Although they had found only sufficient consecrated oil to last for 24 hours, the flames burned steadily for eight days. "Today's menorahs have nine branches; the ninth branch is for the shamash, or servant light, which is used to light the other eight candles. People eat potato latkes, exchange gifts, and play dreidel games. And as they gaze at the light of the menorah, they give thanks for the miracle in the Temple long ago."

Modern-day Jews celebrate Hanukkah by lighting one candle for each of the eight days of the festival. Once a minor festival, it has been growing in importance in recent years, possibly to compete with Christmas.
Busshism:  On DEC-8, or on the Sunday immediately preceding, Buddhists celebrate Bodhi Day (a.k.a. Rohatsu). It recalls the day in 596 BCE, when the Buddha achieved enlightenment. He had left his family and possessions behind at the age of 29, and sought the meaning of life -- particularly the reasons for its hardships. He studied under many spiritual teachers without success. Finally, he sat under a pipal tree and vowed that he would stay there until he found what he was seeking. On the morning of the eighth day, he realized that everyone suffers due to ignorance. But ignorance can be overcome through the Eightfold Path that he advocated. This day is generally regarded as the birth day of Buddhism. Being an Eastern tradition, Bodhi Day has none of the associations with the solstice and seasonal changes found in other religious observances at this time of year. However, it does signify the point in time when the Buddha achieved enlightenment and escaped the endless cycle of birth, death and rebirth through reincarnation -- themes that are observed in other religions in December.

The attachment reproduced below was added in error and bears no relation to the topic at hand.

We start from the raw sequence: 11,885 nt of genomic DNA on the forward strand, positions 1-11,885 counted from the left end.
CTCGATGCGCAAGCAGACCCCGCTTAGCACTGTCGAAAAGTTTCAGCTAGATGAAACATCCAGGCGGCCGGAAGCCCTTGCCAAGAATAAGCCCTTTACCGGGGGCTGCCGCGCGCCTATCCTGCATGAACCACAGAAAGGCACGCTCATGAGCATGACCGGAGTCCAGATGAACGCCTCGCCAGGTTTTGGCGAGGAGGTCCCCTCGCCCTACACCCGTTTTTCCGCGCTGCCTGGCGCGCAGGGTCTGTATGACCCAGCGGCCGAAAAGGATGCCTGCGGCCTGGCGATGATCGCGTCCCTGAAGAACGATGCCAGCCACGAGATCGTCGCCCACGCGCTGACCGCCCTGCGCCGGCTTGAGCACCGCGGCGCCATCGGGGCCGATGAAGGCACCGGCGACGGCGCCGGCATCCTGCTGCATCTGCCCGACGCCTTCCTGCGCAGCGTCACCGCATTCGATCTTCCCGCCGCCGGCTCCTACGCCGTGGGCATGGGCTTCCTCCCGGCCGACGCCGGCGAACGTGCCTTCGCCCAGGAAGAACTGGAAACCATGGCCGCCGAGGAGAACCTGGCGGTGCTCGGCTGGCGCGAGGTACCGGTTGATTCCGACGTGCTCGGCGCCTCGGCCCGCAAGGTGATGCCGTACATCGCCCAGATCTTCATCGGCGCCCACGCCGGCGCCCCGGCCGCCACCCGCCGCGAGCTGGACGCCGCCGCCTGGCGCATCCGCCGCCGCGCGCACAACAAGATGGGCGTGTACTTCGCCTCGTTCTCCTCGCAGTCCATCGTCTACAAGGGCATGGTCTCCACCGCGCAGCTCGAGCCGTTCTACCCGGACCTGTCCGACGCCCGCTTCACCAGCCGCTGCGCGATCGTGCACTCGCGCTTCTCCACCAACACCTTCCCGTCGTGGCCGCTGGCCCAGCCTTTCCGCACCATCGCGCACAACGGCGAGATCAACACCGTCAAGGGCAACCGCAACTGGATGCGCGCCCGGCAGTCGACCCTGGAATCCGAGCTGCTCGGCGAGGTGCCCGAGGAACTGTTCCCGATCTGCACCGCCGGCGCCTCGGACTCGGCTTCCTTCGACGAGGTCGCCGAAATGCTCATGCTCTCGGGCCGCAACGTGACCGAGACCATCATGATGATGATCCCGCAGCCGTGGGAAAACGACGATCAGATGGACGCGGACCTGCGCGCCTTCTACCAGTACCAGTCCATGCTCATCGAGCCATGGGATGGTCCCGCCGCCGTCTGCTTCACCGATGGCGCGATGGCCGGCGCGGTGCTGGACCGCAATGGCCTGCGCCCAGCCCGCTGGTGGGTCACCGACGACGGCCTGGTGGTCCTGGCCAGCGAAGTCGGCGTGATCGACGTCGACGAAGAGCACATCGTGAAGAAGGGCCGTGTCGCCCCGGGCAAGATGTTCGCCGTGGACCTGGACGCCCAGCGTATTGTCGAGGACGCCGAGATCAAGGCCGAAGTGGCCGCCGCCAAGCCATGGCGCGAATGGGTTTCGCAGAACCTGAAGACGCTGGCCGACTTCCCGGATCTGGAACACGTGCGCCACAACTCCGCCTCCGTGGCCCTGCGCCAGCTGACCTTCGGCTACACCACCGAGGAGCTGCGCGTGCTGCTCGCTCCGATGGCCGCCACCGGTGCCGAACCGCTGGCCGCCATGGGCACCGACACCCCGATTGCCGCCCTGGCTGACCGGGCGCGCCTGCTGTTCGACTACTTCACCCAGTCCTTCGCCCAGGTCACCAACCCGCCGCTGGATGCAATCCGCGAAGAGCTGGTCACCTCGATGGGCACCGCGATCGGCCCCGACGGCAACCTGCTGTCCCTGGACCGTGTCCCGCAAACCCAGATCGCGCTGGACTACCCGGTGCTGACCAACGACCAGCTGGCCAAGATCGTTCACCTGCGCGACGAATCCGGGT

Islam: During the period 1997 to 1999, the first day of the Islamic lunar month of Ramadan occurred in December. The nominal dates were 1997-DEC-31, 1998-DEC-20 and 1999-DEC-9. The actual date for the start of Ramadan depends upon the sighting of the crescent moon, and thus can be delayed by a few days from the nominal date. This is the holiest period in the Islamic year. It honors the lunar month in which the Qura'n was revealed by God to humanity. "It is during this month that Muslims observe the Fast of Ramadan. Lasting for the entire month, Muslims fast during the daylight hours and in the evening eat small meals and visit with friends and family. It is a time of worship and contemplation. A time to strengthen family and community ties."

Wednesday, December 9, 2009

Czech government defines rules of legal drug possession


The cabinet was today also expected to discuss artificial drugs and a permitted amount of these drugs in people's possession.

However, it postponed the debate for two weeks, the source said.

The new Penal Code, which will take effect on January 1 is designed to specify the government's directive. It contains a special provision on the growth of hemp and magic mushrooms.